Prior to the semi-finals of the women’s 800m in Budapest, Athing Mu was undefeated at 800m since early 2020. The world and Olympic champion had racked up 26 successive victories before she was floored shortly into the last lap of her semi, content to pick herself up and qualify in second behind Kenya’s Mary Moraa.
When it came to the crunch in the final, Mu was unable to restore her shield of invincibility. In another thriller of a climax on the track, the straining US runner was passed on the outside by the determined Moraa some 30 metres from the line, then Britain’s Keely Hodgkinson stole past her on the inside to snatch her third successive global silver.
Moraa crossed the line in 1:56.03, a lifetime best. Well, not exactly crossed as leapt for joy over it – almost doing herself some damage as her legs buckled as she landed. No matter. The 23-year-old still wowed the crowd with her trademark victory dance
“I am pleased to get the gold this time and become the world champion,” said Moraa. “After bronze last year, I wanted to improve and I have.
“Everyone in the final was so fast I knew I would have to have a fast finish. I came from a long way behind but I managed to do it.”
Chopra hits the bullseye with another historic javelin gold for India
As a young boy growing up in a farming community sixty miles from Delhi, Neeraj Chopra got a taste for throwing by seeing how far he could hurl a cricket ball. After graduating to the javelin, studying the technique of world record-holder Jan Zelezny on the internet, he hit the rest of the world for six by landing Olympic gold in Tokyo in 2021 – only his vast nation’s second in any Olympic sport.
Two years on, the 25-year-old became India’s first gold medal winner in the 40-year history of the World Athletics Championships, his second-round 88.17m securing first place ahead of Commonwealth champion Arshad Nadeem, whose silver-winning effort of 87.82m was a first medal of any colour for Pakistan. World leader Jakub Vadlejch of the Czech Republic had to settle for bronze with 86.67m.
“This is brilliant for the national team,” said Chopra. “I am proud to bring another title to my country. It was my dream to win gold at the World Championships.”
Inspirational Mahuchikh soars to first senior global outdoor high jump gold
For the magnificent Yaroslava Mahuchikh, gold in the women’s high jump final was always going to have a special meaning.
The 21-year-old Ukrainian, who was forced to flee her home in Dnipro in February last year, won the world indoor title in Belgrade soon after, but a global outdoor crown remained tantalisingly beyond her grasp when she was beaten on countback by Australia’s Eleanor Patterson at the World Championships in Oregon last year.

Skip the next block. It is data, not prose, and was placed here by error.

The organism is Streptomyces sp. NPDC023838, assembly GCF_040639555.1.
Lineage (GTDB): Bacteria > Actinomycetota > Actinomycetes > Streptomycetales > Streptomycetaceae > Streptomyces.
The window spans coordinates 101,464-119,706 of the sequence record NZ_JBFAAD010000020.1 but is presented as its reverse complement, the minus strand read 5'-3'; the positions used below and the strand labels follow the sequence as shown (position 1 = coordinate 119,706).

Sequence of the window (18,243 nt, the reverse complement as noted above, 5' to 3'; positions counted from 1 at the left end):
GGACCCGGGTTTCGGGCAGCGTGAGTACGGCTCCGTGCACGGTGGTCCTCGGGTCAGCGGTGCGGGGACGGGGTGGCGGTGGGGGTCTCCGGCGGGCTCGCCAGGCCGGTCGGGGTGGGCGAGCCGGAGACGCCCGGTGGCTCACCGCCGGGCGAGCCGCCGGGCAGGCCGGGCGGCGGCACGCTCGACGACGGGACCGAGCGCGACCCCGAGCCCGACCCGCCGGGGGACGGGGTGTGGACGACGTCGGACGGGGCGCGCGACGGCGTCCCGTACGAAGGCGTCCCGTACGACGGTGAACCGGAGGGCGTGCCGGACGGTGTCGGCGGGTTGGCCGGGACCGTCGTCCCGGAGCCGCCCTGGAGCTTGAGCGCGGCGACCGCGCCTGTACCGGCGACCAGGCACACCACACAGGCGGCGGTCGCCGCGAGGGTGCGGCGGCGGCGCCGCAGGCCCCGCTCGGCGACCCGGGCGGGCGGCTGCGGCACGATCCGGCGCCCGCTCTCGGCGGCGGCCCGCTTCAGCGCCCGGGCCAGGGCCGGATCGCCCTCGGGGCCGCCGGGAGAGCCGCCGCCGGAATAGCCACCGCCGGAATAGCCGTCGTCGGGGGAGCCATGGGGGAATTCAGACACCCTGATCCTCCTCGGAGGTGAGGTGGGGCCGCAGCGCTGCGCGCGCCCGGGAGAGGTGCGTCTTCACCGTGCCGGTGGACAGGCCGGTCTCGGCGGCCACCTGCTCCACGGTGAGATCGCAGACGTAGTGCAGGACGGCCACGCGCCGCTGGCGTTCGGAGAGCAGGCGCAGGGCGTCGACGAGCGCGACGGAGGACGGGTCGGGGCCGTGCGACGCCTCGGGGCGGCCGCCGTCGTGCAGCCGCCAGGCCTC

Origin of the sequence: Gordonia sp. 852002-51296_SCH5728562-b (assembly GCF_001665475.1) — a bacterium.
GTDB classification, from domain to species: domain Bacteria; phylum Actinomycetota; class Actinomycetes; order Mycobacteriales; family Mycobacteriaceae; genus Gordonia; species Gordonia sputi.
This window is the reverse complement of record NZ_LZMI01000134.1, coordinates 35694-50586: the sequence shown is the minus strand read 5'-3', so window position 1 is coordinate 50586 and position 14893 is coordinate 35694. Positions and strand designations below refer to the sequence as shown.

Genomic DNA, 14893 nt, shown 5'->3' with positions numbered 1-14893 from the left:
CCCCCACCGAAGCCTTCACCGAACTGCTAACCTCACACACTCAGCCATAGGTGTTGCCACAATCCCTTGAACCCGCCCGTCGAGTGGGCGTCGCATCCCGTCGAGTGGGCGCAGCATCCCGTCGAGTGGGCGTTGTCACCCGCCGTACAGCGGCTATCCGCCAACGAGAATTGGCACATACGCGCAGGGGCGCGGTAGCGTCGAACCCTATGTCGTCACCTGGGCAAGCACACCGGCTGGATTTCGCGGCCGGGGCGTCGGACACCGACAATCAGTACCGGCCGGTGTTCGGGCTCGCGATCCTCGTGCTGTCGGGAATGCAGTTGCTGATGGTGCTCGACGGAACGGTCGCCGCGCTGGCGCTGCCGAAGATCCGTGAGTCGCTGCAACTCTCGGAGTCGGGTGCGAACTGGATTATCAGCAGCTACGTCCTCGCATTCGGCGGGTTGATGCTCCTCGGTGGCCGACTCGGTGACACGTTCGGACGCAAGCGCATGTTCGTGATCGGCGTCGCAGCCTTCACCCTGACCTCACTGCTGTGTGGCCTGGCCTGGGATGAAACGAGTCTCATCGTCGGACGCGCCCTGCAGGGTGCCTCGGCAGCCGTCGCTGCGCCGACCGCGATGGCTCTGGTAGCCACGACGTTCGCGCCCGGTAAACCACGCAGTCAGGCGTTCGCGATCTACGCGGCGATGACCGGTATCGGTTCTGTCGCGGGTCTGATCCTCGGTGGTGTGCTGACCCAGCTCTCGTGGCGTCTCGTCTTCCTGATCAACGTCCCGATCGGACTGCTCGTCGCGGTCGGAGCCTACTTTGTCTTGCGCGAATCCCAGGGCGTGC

Second in Doha in 2019, and third at the Olympic Games in Tokyo in 2021, the former world U18 champion finally ascended to the top of the global pile in an outdoor arena on the closing night in Budapest.
The only woman to successfully negotiate 2.01m, Mahuchikh secured world outdoor gold ahead of Patterson, who had to settle for silver this time, and her compatriot Nicola Olyslagers, the bronze medallist. Both Australians cleared 1.99m.
“I am so proud to win this gold for my country,” said Mahuchikh. “I can’t wait to go back and show this medal to my coach.”
Yavi lands first global steeplechase gold
The women’s steeplechase final was another cracker on the track. Beatrice Chepkoech set out to recapture the form that took her to the world record in 2018 and the world title in Doha in 2019, leading from the gun at a cracking pace.
Only Winifred Yavi could keep within touch with the inspired Kenyan and, as the bell sounded, the Bahraini edged into the lead and forged on to build what proved to be a decisive gap. Yavi finished a clear winner in a world-leading 8:54.29, the fifth-fastest performance of all time, savouring her first global medal after fourth-place finishes at the 2019 and 2022 World Championships.
Chepkoech took the silver in 8:58.98 and her teammate, the 19-year-old world U20 champion Faith Cherotich, the bronze in 9:00.69 – a first podium finish in the event by a teenager
Kiplangat thanks absent Kiplimo for golden marathon inspiration
Victor Kiplangat’s victory in the early morning men’s marathon was inspired by the compatriot who opened Uganda’s global distance-running gold account for 2023.
Six months after Jacob Kiplimo’s win on the other side of the planet at the World Athletics Cross Country Championships in Bathurst, Australia, Kiplangat claimed the world marathon title on the streets of Hungary’s capital city, finishing 26 seconds clear of the field in 2:08:53.
“I need to thank Jacob Kiplimo,” he said of his compatriot, who was absent from Budapest because of an achilles tendon injury. “He has given me a lot of motivation and inspired me with his performances.
“I am so grateful as well for his advice and guidance. Without that, I couldn’t have won today.”
And without Joshua Cheptegei’s victory in the men’s 10,000m on day two, Uganda would not be celebrating a hat-trick of world distance running titles in 2023.
Behind Kiplangat, Israel’s Maru Terefi recovered from a nasty fall with 10km remaining to claim silver, pipping the tiring Ethiopian Leul Gebresilase.
It’s been a blast in Budapest – here’s to Tokyo in 2025
And so…viszont-latasra Budapest. It’s been an absolute blast here on the banks of the beautiful Danube.
Two years until we say konnickiwa Tokyo. Bring on edition number 20 of the wondrous World Athletics Championships.
We can’t wait.
Simon Turnbull for World Athletics